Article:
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<Lakes and Reservoirs - Similarities, Differences and Importance>

How are Lakes and Reservoirs the Same and How are They Different?

Standing on the shoreline, a large lake or reservoir look much the same, and both often contain the word “lake” in their name. Furthermore, the same principles of biology, chemistry and physics are applicable to both types of water-body. Indeed, it may be difficult to discern any obvious differences between a lake and reservoir but differences there are, as well as similarities. It is the intention of this chapter to examine some of these as well as the implications for attempting to manage these two types of water-bodies effectively.

The science that deals with lakes and reservoirs is known as limnology, and much of our current limnological knowledge (including that used to manage lakes and reservoirs) was derived from studies of lakes over many decades. Although we now have a reasonable understanding of limnological processes in lakes, we now are only just beginning to develop a similar understanding for reservoirs. In fact, reservoir studies initially focused on sediment loading from drainage basins. The rationale for this was that the rate at which a reservoir filled with sediment is a major determinant of useful operational life. Comparatively little attention was given to the environmental and socioeconomic issues associated with reservoir construction.

Shape and Morphometry

The shape and form of lakes and reservoirs is determined largely by how they were formed. This also affects some of their fundamental characteristics. Because lakes are naturally formed, bowl-shaped depressions typically located in the central part of a drainage basin, they usually also have a more rounded shape than reservoirs (Photo 10). Similar to a bowl, the deepest part of a lake is usually at its center. Determining lake water quality is typically based on measurements of water samples taken from its deep center part, and a lake exhibits more consistent water quality characteristics throughout its water basin than a reservoir. The shallowest part of the water basin is usually located near the outflow channel.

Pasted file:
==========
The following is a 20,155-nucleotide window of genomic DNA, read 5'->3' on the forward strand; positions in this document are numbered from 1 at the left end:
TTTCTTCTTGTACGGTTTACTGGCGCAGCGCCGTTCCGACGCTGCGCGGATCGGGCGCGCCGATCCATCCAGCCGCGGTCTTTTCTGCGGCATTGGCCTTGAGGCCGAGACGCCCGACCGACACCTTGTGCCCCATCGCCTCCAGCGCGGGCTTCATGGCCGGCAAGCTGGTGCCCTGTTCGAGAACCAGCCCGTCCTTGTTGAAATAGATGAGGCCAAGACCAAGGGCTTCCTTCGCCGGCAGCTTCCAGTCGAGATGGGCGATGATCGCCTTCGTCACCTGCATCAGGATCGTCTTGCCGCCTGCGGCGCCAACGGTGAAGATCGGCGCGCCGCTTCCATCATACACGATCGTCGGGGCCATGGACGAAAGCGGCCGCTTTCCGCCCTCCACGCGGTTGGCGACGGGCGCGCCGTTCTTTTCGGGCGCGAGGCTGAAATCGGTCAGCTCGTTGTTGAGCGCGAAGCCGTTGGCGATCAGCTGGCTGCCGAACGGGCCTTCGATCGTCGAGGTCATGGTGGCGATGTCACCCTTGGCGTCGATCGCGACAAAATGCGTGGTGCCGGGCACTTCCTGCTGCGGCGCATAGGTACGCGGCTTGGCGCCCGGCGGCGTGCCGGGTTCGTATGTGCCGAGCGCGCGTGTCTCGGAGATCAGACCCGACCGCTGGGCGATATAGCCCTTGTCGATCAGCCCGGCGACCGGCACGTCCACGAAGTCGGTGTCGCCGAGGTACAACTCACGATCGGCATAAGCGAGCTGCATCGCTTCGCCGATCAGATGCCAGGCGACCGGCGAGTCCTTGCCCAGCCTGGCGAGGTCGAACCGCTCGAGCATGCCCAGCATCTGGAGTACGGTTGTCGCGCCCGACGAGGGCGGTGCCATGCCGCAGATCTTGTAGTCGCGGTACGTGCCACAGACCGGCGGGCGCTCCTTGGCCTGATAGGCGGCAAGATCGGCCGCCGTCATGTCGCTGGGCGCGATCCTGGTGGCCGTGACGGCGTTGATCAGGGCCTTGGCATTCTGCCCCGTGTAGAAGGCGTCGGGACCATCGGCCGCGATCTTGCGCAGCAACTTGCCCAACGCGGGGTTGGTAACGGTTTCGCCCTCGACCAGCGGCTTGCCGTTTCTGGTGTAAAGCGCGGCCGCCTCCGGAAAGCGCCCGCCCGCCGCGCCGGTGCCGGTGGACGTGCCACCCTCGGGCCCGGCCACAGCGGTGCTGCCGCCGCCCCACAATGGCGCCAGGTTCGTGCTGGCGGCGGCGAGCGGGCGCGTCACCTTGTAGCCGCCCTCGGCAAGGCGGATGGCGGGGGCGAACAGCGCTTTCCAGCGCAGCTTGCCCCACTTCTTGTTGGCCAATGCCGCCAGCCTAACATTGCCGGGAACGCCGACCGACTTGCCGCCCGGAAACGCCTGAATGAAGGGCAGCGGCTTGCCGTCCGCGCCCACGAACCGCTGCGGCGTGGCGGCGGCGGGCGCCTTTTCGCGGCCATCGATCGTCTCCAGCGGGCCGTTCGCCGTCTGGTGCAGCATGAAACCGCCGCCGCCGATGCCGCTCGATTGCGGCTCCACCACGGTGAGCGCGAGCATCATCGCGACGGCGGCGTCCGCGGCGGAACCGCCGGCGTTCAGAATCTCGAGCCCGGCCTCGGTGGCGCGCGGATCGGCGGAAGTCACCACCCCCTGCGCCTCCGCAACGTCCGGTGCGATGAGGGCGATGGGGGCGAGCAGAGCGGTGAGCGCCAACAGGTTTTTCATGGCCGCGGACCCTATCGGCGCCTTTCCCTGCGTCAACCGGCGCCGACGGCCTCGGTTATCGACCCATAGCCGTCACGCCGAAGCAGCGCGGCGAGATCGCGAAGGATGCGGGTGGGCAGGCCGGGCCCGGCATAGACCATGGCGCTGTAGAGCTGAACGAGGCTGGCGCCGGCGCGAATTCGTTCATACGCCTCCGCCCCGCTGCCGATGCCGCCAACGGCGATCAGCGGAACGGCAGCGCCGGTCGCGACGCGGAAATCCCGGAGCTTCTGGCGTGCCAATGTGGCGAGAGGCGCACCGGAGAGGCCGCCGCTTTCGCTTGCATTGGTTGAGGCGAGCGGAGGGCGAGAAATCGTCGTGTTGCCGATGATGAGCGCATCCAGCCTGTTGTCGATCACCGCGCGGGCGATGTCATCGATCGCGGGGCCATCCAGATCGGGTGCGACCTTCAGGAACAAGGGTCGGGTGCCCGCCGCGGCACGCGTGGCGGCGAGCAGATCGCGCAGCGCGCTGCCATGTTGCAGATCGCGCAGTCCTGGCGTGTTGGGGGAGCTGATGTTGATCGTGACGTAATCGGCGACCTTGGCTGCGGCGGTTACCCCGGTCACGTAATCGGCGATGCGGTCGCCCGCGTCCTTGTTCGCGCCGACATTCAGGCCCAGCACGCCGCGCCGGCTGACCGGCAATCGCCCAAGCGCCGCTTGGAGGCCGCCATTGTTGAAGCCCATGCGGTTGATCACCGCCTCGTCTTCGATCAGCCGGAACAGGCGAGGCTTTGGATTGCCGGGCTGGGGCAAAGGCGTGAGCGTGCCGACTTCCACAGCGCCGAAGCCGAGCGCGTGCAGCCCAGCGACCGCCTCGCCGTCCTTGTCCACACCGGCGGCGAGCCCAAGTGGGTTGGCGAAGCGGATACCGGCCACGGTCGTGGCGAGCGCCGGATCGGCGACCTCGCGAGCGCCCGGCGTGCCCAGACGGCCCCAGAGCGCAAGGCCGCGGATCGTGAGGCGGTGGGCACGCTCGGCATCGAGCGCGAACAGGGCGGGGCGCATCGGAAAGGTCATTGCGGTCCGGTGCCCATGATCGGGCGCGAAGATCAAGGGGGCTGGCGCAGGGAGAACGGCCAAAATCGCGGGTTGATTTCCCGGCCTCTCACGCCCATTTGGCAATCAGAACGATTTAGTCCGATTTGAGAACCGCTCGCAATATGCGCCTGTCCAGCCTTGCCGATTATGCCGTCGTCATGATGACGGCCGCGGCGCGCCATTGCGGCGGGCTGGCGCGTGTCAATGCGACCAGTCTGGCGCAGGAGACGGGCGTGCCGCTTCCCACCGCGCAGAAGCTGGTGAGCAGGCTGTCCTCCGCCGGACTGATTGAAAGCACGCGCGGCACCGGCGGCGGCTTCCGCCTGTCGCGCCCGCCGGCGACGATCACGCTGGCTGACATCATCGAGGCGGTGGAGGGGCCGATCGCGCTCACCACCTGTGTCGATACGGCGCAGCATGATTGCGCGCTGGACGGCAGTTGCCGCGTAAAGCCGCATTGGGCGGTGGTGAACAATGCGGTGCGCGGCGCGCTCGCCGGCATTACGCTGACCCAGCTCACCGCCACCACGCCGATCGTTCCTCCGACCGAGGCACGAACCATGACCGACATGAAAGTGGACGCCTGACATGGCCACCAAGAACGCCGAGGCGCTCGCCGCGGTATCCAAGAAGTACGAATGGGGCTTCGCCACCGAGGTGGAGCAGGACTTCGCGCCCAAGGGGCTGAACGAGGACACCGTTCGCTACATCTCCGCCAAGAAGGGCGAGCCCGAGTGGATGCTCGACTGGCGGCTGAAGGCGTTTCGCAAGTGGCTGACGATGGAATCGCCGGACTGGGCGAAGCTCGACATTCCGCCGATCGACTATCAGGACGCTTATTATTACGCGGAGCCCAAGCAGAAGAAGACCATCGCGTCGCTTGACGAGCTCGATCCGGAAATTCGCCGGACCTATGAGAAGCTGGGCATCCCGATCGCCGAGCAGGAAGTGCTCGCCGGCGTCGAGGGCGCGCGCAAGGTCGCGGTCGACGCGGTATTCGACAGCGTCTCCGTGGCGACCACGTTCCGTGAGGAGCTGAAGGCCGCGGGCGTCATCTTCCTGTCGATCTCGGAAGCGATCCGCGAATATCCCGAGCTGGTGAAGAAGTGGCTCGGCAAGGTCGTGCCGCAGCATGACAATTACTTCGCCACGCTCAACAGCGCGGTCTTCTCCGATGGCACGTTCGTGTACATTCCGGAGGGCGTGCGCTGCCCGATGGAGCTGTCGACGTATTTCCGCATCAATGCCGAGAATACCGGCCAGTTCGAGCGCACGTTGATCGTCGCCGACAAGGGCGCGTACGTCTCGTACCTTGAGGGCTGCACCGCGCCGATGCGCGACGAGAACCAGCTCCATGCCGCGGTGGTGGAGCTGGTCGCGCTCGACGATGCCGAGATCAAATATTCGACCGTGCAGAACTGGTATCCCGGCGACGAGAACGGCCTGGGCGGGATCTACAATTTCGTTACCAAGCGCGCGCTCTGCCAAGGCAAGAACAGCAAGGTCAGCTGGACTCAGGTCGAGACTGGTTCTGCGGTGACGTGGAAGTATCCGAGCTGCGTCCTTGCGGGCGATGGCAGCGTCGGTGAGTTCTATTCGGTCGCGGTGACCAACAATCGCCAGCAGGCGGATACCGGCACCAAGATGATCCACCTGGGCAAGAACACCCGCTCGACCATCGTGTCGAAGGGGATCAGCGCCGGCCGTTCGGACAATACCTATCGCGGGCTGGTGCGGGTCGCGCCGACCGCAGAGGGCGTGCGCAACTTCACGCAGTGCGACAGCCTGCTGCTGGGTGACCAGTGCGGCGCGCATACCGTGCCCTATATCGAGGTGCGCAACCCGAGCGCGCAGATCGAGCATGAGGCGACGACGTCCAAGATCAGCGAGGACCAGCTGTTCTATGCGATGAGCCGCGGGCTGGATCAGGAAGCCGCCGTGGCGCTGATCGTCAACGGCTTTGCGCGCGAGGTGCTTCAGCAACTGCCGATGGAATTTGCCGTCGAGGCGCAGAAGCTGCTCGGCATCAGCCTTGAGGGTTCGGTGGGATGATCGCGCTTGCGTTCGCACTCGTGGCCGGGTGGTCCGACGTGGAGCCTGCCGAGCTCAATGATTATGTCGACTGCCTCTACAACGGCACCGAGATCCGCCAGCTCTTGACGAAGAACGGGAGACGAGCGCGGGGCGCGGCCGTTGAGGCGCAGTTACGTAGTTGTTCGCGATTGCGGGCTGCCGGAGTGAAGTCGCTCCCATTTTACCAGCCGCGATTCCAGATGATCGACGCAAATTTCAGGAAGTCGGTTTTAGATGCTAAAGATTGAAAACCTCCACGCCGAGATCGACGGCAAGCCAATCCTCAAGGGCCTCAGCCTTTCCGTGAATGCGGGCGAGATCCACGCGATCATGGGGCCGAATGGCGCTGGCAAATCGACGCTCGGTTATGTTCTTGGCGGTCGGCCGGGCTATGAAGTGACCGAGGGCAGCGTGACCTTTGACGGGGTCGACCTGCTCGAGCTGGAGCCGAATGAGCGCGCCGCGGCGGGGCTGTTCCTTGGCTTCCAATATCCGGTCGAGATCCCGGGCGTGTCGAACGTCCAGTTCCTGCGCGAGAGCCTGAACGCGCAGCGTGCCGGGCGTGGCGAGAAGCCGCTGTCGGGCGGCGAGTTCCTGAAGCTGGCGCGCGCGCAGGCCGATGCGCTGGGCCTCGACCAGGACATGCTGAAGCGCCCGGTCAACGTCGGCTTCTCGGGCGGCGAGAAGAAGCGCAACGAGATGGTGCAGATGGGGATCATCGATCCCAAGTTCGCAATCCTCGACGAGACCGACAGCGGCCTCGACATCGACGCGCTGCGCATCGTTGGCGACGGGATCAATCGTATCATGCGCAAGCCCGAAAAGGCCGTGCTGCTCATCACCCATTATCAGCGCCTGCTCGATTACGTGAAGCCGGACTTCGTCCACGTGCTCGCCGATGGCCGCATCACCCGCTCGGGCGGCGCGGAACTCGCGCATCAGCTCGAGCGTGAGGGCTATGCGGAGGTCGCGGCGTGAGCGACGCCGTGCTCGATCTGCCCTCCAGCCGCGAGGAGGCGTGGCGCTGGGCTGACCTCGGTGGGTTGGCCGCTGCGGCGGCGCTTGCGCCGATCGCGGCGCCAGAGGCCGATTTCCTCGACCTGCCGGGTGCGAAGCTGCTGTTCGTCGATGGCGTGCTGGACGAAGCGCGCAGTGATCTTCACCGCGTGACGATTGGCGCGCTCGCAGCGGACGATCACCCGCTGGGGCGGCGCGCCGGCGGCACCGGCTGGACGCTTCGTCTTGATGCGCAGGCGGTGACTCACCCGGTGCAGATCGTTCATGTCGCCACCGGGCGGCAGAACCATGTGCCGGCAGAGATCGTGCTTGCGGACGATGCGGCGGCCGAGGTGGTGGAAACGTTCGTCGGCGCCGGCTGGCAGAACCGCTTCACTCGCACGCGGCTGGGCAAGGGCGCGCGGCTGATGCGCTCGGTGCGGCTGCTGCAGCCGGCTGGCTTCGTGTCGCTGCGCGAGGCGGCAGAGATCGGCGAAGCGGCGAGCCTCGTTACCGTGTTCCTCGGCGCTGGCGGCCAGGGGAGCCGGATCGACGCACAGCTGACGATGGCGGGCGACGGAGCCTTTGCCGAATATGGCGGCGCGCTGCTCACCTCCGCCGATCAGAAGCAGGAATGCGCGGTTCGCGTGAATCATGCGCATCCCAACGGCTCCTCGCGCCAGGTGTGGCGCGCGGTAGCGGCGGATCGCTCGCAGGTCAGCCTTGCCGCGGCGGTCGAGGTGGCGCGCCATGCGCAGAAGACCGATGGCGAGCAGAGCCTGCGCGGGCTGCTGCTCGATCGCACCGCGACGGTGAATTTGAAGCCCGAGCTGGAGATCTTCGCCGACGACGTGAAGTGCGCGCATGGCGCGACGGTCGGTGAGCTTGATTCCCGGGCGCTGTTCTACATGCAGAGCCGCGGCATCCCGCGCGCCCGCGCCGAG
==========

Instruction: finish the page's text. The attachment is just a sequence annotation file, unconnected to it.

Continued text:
In contrast, a reservoir often has a shape that is fundamentally different from lakes; its deepest part is near the dam. Moreover, because a river often has a number of streams or tributaries draining into it, when the river is dammed, the impounded water tends to back up into the tributaries. As a result, many reservoirs have a characteristic dendritic shape, with the “arms” radiating outward from the main body of the reservoir (Photo 11). In contrast, a reservoir formed by damming a river with high banks will tend to be long and narrow. Depending on how they were constructed, off-river storage reservoirs can have many shapes.

The dendritic shape or branching form of many reservoirs provides a much longer shoreline than in lakes of similar volume. Reservoirs also usually have longer drainage basins than lakes. Because of their larger drainage basins, and their multiple tributary inputs, the inflow of water into reservoirs is more directly tied to precipitation events in the drainage basin than it is in lakes. Further, because the deepest parts of most reservoirs are just upstream of the dam, the possibilities for draining the reservoir are facilitated. A lake typically cannot be emptied; its deepest part is usually in its center.

Damming a river also inundates land previously above water. This sometimes forces the relocation of inhabitants and wildlife living around the reservoir. The presence of a dam downstream also allows a greater degree of control of water-levels and volumes for reservoirs than for lakes. Constructing water discharge structures at different levels in the dam also allows withdrawal or discharge of water from selected depths in a reservoir. “Selective withdrawal” has major implications for the water-mixing characteristics and increases flushing possibilities for reservoirs.

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